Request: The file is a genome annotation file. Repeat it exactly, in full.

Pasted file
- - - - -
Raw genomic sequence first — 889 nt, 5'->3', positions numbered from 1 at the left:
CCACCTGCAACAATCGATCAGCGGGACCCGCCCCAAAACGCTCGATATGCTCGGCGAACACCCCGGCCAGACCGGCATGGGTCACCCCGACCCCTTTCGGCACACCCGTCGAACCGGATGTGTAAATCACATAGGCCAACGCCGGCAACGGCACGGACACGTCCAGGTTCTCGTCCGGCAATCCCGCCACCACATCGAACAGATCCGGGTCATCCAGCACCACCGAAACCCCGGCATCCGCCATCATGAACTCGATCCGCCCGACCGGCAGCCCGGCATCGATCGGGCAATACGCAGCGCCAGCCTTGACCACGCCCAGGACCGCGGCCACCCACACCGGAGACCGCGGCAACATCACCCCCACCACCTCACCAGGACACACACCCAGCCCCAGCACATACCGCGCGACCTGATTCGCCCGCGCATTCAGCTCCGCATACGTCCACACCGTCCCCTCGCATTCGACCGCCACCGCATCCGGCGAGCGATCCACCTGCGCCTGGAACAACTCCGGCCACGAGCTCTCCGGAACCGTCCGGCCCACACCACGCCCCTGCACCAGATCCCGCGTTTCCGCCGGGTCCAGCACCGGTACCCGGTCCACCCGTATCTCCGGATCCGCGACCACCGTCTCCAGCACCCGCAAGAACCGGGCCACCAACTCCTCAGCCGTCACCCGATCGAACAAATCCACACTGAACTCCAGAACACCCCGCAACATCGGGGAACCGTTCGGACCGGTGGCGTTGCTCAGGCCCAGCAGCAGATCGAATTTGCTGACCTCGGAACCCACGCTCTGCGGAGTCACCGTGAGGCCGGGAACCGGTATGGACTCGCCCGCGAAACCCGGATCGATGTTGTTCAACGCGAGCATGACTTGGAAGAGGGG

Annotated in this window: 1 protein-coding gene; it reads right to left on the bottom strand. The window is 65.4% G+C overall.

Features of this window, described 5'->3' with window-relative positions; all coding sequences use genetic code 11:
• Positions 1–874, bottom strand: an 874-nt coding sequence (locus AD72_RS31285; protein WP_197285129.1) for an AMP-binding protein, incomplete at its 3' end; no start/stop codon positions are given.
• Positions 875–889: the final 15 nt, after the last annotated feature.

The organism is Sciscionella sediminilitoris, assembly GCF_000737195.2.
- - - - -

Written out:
Raw genomic sequence first — 889 nt, 5'->3', positions numbered from 1 at the left:
CCACCTGCAACAATCGATCAGCGGGACCCGCCCCAAAACGCTCGATATGCTCGGCGAACACCCCGGCCAGACCGGCATGGGTCACCCCGACCCCTTTCGGCACACCCGTCGAACCGGATGTGTAAATCACATAGGCCAACGCCGGCAACGGCACGGACACGTCCAGGTTCTCGTCCGGCAATCCCGCCACCACATCGAACAGATCCGGGTCATCCAGCACCACCGAAACCCCGGCATCCGCCATCATGAACTCGATCCGCCCGACCGGCAGCCCGGCATCGATCGGGCAATACGCAGCGCCAGCCTTGACCACGCCCAGGACCGCGGCCACCCACACCGGAGACCGCGGCAACATCACCCCCACCACCTCACCAGGACACACACCCAGCCCCAGCACATACCGCGCGACCTGATTCGCCCGCGCATTCAGCTCCGCATACGTCCACACCGTCCCCTCGCATTCGACCGCCACCGCATCCGGCGAGCGATCCACCTGCGCCTGGAACAACTCCGGCCACGAGCTCTCCGGAACCGTCCGGCCCACACCACGCCCCTGCACCAGATCCCGCGTTTCCGCCGGGTCCAGCACCGGTACCCGGTCCACCCGTATCTCCGGATCCGCGACCACCGTCTCCAGCACCCGCAAGAACCGGGCCACCAACTCCTCAGCCGTCACCCGATCGAACAAATCCACACTGAACTCCAGAACACCCCGCAACATCGGGGAACCGTTCGGACCGGTGGCGTTGCTCAGGCCCAGCAGCAGATCGAATTTGCTGACCTCGGAACCCACGCTCTGCGGAGTCACCGTGAGGCCGGGAACCGGTATGGACTCGCCCGCGAAACCCGGATCGATGTTGTTCAACGCGAGCATGACTTGGAAGAGGGG

Annotated in this window: 1 protein-coding gene; it reads right to left on the bottom strand. The window is 65.4% G+C overall.

Features of this window, described 5'->3' with window-relative positions; all coding sequences use genetic code 11:
• Positions 1–874, bottom strand: an 874-nt coding sequence (locus AD72_RS31285; protein WP_197285129.1) for an AMP-binding protein, incomplete at its 3' end; no start/stop codon positions are given.
• Positions 875–889: the final 15 nt, after the last annotated feature.

The organism is Sciscionella sediminilitoris, assembly GCF_000737195.2.